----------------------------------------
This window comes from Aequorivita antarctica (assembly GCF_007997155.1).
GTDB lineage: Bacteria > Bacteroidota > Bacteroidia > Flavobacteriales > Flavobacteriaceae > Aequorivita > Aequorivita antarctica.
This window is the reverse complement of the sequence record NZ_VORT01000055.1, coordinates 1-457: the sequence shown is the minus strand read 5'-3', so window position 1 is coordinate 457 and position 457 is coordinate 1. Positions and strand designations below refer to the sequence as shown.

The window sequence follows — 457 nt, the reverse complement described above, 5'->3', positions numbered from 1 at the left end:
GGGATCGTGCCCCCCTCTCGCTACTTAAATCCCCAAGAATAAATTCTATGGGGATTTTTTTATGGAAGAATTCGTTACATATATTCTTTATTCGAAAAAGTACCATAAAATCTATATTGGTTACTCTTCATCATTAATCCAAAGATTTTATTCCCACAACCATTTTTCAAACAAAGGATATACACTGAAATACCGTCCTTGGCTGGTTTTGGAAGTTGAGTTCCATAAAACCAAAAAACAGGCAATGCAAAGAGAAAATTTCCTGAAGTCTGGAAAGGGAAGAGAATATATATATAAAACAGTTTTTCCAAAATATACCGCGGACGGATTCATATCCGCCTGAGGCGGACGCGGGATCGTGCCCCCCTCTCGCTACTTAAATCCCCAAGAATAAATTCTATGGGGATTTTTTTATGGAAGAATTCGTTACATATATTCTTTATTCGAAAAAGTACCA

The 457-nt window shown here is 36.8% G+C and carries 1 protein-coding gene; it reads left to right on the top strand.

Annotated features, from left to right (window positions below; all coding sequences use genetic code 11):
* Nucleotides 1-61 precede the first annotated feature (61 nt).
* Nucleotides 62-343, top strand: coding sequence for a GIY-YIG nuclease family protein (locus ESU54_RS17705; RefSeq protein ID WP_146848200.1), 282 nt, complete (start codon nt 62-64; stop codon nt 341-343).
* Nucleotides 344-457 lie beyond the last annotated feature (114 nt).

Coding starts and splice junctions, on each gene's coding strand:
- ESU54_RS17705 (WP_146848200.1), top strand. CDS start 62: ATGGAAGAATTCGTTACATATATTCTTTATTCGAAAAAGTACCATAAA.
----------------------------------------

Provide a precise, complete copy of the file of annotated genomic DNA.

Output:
This window comes from Aequorivita antarctica (assembly GCF_007997155.1).
GTDB lineage: Bacteria > Bacteroidota > Bacteroidia > Flavobacteriales > Flavobacteriaceae > Aequorivita > Aequorivita antarctica.
This window is the reverse complement of the sequence record NZ_VORT01000055.1, coordinates 1-457: the sequence shown is the minus strand read 5'-3', so window position 1 is coordinate 457 and position 457 is coordinate 1. Positions and strand designations below refer to the sequence as shown.

The window sequence follows — 457 nt, the reverse complement described above, 5'->3', positions numbered from 1 at the left end:
GGGATCGTGCCCCCCTCTCGCTACTTAAATCCCCAAGAATAAATTCTATGGGGATTTTTTTATGGAAGAATTCGTTACATATATTCTTTATTCGAAAAAGTACCATAAAATCTATATTGGTTACTCTTCATCATTAATCCAAAGATTTTATTCCCACAACCATTTTTCAAACAAAGGATATACACTGAAATACCGTCCTTGGCTGGTTTTGGAAGTTGAGTTCCATAAAACCAAAAAACAGGCAATGCAAAGAGAAAATTTCCTGAAGTCTGGAAAGGGAAGAGAATATATATATAAAACAGTTTTTCCAAAATATACCGCGGACGGATTCATATCCGCCTGAGGCGGACGCGGGATCGTGCCCCCCTCTCGCTACTTAAATCCCCAAGAATAAATTCTATGGGGATTTTTTTATGGAAGAATTCGTTACATATATTCTTTATTCGAAAAAGTACCA

The 457-nt window shown here is 36.8% G+C and carries 1 protein-coding gene; it reads left to right on the top strand.

Annotated features, from left to right (window positions below; all coding sequences use genetic code 11):
* Nucleotides 1-61 precede the first annotated feature (61 nt).
* Nucleotides 62-343, top strand: coding sequence for a GIY-YIG nuclease family protein (locus ESU54_RS17705; RefSeq protein ID WP_146848200.1), 282 nt, complete (start codon nt 62-64; stop codon nt 341-343).
* Nucleotides 344-457 lie beyond the last annotated feature (114 nt).

Coding starts and splice junctions, on each gene's coding strand:
- ESU54_RS17705 (WP_146848200.1), top strand. CDS start 62: ATGGAAGAATTCGTTACATATATTCTTTATTCGAAAAAGTACCATAAA.